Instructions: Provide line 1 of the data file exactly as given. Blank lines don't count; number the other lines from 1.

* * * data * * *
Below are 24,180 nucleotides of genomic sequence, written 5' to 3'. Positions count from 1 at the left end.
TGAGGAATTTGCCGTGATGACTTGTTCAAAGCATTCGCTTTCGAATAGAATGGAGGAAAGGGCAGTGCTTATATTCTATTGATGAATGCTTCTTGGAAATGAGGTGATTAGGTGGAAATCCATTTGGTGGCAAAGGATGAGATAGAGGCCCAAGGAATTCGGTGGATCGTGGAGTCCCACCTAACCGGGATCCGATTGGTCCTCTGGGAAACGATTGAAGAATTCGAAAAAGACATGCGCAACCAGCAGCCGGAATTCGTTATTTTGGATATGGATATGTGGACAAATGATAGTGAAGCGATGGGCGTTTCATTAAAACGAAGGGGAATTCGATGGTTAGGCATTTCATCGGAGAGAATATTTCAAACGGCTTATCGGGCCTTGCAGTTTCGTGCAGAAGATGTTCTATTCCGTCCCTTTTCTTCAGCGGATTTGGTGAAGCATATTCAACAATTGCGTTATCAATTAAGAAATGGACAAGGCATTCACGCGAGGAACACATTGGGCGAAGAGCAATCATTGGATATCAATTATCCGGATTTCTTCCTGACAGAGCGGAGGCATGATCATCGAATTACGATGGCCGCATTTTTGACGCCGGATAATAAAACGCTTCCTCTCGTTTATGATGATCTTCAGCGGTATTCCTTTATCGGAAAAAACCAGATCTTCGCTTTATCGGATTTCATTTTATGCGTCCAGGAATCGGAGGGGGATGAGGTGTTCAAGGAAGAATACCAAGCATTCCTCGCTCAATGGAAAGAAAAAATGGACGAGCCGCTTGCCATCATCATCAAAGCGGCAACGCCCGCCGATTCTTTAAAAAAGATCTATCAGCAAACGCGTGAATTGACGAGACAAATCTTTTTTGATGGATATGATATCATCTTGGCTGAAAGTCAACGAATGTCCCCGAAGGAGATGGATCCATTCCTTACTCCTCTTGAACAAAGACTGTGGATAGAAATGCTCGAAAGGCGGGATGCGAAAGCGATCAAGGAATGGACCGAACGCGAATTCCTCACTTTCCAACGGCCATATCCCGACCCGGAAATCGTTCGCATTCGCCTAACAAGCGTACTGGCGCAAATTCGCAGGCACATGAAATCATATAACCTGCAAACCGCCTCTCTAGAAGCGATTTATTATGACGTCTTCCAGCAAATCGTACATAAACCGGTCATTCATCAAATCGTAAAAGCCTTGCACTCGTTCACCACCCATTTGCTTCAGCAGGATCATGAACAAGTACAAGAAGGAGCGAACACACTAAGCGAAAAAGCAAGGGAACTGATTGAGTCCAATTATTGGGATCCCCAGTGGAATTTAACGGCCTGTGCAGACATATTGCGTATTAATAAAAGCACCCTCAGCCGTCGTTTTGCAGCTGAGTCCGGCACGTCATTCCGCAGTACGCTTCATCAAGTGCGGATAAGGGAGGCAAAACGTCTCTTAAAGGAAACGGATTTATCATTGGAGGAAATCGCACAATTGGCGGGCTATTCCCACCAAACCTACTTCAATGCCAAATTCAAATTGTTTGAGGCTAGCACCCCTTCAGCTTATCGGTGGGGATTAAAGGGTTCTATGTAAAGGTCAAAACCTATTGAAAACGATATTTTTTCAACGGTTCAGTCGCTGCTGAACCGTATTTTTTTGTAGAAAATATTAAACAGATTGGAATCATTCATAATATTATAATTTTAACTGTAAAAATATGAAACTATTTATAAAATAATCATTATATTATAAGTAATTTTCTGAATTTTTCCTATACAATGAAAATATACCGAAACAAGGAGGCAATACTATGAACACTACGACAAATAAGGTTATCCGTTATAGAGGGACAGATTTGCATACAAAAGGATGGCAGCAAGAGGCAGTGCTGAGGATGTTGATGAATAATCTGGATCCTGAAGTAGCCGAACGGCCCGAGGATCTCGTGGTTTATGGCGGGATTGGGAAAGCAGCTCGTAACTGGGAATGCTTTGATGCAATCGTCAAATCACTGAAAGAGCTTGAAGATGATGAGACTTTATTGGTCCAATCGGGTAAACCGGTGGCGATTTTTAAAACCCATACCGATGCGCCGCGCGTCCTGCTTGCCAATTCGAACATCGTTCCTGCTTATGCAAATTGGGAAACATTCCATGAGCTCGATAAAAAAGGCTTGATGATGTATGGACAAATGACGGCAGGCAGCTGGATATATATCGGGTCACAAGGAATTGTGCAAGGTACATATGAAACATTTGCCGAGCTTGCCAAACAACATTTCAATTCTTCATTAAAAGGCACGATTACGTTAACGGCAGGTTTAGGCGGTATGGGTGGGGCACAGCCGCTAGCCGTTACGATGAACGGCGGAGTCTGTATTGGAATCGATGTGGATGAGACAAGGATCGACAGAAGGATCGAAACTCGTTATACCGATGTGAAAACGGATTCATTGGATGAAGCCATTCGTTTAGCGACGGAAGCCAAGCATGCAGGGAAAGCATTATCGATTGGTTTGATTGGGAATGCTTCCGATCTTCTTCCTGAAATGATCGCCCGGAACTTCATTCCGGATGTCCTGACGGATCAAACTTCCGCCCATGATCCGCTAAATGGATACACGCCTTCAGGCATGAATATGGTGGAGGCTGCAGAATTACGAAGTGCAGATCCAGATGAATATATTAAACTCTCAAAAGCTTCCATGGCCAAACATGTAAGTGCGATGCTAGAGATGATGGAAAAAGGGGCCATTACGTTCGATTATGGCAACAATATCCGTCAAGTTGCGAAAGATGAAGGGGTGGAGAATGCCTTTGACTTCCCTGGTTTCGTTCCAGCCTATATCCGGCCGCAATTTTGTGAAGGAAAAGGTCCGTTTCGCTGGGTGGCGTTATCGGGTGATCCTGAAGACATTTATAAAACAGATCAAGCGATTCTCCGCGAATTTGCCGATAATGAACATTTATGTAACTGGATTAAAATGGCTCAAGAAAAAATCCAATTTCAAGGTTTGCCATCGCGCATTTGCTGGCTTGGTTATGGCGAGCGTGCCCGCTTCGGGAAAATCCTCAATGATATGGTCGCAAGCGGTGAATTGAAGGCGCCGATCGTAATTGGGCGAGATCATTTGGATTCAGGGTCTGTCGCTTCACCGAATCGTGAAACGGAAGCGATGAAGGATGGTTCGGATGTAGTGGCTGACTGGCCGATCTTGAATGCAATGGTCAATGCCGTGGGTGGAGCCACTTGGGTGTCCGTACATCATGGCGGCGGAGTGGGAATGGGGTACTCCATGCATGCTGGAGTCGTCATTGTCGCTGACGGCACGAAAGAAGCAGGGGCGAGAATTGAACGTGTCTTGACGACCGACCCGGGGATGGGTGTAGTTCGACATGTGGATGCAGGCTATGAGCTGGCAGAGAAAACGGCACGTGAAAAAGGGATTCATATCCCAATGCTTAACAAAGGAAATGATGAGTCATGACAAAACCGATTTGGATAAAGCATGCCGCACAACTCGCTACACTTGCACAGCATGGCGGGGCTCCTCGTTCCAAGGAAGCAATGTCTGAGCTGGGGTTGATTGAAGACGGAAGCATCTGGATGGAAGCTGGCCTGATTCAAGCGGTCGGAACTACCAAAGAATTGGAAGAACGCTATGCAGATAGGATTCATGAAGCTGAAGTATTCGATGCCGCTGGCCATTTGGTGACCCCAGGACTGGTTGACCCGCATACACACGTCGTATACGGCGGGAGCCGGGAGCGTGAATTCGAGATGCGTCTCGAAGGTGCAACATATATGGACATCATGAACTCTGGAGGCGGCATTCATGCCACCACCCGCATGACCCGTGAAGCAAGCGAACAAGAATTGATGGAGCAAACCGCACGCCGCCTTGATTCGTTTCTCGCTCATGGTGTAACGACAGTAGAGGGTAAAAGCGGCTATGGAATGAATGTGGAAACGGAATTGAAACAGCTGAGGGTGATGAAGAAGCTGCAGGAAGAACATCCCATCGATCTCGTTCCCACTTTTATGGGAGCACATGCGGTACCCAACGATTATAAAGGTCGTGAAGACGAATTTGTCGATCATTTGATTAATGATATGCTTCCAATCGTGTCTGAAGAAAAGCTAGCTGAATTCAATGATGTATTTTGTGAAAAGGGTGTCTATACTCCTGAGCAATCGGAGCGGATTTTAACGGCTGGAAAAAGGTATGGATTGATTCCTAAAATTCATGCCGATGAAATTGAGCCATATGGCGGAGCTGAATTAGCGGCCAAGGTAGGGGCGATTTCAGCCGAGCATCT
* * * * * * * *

Below are 24,180 nucleotides of genomic sequence, written 5' to 3'. Positions count from 1 at the left end.